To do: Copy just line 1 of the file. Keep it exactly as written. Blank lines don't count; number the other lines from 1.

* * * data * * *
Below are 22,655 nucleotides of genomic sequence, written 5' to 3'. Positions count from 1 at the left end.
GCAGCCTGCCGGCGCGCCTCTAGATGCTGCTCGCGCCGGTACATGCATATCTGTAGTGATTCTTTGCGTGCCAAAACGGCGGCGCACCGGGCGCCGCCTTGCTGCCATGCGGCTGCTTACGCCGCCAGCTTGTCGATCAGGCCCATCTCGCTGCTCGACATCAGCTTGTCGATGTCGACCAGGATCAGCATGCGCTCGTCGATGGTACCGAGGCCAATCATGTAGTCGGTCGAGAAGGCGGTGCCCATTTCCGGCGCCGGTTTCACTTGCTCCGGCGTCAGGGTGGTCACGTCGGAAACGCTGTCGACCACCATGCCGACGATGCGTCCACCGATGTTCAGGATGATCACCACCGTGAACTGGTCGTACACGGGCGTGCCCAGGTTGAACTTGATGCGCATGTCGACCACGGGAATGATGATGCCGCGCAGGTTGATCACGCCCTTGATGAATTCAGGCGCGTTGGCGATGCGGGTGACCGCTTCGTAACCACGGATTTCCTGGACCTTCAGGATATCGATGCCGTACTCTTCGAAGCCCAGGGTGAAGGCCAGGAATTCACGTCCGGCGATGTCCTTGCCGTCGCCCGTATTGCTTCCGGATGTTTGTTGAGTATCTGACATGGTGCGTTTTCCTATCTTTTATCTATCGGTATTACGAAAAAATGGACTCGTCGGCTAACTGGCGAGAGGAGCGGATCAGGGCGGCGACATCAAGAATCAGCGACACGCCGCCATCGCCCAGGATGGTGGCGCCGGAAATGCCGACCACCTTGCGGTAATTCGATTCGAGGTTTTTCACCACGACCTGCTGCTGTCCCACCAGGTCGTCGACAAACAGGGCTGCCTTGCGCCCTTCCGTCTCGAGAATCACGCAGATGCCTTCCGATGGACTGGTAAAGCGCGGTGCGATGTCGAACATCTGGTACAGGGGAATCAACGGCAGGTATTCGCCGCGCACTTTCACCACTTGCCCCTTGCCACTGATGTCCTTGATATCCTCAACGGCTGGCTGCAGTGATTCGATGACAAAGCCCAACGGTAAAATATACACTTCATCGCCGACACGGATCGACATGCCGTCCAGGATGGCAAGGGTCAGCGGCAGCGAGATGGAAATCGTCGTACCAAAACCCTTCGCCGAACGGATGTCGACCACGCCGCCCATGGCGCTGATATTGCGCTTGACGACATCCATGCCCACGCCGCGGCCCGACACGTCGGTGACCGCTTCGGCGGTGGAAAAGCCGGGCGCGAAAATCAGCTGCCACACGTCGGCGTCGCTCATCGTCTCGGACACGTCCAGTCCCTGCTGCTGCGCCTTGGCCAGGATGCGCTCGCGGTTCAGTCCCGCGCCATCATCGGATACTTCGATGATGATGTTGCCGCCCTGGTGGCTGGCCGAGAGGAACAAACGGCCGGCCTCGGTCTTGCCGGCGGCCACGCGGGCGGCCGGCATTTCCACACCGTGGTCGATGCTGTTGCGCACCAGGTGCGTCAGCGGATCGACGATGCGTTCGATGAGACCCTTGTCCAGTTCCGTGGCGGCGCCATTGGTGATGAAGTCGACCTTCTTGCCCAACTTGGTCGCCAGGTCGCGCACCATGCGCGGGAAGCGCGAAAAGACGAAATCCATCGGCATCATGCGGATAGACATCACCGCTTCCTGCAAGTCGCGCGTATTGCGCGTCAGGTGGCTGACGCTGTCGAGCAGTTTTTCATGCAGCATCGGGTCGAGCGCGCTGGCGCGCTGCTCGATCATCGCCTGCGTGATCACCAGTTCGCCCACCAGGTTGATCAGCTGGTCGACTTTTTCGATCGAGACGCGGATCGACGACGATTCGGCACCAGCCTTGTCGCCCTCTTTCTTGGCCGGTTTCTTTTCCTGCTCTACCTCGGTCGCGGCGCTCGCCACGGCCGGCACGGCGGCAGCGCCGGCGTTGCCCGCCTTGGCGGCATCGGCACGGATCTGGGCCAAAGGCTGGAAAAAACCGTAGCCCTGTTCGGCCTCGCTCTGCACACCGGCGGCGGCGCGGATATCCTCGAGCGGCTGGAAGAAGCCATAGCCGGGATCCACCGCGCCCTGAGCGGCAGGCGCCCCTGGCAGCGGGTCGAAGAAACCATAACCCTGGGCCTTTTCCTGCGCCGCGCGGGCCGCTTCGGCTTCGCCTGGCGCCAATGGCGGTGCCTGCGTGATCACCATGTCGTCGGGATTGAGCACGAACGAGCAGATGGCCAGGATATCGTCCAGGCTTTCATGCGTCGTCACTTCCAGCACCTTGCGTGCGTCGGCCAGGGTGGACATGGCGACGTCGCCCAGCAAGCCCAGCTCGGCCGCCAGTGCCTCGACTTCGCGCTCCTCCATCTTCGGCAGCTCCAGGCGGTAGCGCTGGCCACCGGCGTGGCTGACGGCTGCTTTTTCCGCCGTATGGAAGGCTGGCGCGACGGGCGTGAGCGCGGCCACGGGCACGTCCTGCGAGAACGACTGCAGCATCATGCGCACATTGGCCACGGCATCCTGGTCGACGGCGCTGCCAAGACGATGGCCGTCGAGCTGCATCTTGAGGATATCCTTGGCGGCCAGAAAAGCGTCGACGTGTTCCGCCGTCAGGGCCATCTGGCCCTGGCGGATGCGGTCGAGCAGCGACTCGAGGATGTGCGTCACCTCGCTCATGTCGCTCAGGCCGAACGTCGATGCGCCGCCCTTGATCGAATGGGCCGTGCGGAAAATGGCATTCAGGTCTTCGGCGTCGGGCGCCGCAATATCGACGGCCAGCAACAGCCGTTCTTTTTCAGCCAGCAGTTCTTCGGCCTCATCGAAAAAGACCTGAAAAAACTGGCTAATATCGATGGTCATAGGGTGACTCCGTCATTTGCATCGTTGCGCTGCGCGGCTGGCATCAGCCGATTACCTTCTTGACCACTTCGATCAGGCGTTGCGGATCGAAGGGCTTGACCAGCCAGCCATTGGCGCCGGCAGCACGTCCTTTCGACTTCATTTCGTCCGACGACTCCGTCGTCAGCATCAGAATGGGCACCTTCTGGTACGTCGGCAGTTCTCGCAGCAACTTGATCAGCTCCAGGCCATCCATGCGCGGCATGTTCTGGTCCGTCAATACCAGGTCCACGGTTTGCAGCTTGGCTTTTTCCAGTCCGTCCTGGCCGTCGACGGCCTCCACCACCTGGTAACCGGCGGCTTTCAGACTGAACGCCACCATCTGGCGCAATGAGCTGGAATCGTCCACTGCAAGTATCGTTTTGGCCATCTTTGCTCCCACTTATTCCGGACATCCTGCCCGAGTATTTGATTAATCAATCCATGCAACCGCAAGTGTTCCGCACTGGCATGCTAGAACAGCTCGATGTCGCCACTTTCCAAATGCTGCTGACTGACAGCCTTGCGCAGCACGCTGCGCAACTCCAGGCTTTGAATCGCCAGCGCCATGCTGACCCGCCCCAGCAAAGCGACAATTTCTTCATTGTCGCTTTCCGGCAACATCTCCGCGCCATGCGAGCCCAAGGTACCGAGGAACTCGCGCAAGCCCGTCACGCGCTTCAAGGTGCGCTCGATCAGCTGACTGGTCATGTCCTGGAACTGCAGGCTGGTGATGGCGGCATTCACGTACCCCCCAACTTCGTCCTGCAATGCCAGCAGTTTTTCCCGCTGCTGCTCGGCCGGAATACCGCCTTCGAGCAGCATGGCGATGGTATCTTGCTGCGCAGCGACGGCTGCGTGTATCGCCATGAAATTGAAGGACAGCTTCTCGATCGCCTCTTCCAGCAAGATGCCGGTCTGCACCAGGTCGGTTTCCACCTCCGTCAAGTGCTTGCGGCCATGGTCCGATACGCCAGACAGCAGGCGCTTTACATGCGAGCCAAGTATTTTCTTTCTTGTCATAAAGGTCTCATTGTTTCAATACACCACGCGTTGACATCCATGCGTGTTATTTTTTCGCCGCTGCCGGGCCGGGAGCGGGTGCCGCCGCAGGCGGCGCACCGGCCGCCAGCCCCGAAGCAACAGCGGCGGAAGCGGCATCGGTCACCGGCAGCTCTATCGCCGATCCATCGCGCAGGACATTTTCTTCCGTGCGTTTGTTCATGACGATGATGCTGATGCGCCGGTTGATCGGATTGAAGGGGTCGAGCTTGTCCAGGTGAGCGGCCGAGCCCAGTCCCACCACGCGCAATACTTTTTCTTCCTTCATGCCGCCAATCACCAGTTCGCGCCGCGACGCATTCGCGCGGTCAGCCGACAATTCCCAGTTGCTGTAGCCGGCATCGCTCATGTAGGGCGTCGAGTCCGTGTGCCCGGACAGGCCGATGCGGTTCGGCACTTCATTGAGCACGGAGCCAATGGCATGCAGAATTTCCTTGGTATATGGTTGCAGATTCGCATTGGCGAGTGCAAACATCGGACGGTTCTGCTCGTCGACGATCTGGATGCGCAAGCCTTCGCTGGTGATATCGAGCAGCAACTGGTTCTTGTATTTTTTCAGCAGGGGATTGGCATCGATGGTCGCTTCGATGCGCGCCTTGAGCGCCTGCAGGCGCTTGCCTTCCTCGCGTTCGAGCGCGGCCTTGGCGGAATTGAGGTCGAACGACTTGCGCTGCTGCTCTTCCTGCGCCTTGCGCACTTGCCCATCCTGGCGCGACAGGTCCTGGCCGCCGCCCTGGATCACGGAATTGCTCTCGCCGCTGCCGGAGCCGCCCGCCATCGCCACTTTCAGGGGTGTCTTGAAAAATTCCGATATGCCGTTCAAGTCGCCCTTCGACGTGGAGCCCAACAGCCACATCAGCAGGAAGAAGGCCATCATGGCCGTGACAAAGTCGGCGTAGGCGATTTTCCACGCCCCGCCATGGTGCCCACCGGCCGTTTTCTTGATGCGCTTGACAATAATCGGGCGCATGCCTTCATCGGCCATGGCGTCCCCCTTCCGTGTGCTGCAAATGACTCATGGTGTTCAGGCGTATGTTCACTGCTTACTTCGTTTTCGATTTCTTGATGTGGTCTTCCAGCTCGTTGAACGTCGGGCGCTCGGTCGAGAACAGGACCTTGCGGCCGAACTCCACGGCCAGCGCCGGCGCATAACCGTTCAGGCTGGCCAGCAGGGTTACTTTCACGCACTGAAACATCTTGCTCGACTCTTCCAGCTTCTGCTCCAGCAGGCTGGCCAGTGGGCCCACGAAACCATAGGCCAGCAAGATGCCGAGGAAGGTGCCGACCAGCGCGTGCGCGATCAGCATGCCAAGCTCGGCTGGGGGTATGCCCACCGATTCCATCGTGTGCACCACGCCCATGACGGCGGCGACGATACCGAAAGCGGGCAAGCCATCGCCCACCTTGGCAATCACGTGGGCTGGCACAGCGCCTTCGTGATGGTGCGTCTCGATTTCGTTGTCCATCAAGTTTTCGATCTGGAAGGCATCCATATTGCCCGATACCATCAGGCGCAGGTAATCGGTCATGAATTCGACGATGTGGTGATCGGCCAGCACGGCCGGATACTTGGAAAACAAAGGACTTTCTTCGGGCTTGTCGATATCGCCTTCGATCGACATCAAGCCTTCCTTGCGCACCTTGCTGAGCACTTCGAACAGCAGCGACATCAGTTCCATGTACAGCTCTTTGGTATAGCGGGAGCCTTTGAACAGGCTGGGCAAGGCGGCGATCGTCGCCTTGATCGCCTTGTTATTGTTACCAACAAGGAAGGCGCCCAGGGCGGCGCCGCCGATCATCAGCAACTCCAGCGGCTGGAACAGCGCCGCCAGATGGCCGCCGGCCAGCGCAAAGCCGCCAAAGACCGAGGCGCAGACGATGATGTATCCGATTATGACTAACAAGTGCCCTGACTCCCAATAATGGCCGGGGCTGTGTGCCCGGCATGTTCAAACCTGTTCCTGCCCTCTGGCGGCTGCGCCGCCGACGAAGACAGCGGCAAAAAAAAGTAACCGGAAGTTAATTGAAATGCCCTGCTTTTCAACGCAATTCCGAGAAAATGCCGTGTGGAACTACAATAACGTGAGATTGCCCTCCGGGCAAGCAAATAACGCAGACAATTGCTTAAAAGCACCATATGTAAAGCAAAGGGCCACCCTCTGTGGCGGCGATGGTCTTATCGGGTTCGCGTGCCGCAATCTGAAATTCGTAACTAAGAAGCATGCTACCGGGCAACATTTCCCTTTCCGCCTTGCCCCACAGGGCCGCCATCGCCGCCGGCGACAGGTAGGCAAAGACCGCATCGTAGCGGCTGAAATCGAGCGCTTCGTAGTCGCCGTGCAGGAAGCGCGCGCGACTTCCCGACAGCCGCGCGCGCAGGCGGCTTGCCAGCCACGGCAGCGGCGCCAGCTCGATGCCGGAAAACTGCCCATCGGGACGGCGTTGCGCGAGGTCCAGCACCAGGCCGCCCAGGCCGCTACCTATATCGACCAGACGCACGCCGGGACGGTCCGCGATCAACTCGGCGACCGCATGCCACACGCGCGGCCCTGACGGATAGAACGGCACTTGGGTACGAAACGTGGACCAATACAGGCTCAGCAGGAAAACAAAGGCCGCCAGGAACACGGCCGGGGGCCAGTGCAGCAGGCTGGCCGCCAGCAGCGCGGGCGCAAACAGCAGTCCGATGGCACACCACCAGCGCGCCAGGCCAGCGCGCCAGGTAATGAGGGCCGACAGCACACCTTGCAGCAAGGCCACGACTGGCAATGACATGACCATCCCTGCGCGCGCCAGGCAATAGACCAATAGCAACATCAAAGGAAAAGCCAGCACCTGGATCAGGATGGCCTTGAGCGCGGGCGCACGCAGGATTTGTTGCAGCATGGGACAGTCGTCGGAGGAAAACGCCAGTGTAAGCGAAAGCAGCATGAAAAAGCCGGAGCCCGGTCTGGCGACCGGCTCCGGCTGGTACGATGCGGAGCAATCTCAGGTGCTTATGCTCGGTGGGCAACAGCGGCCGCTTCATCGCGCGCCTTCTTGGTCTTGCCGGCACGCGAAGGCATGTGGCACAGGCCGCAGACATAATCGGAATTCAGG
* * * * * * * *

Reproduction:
Below are 22,655 nucleotides of genomic sequence, written 5' to 3'. Positions count from 1 at the left end.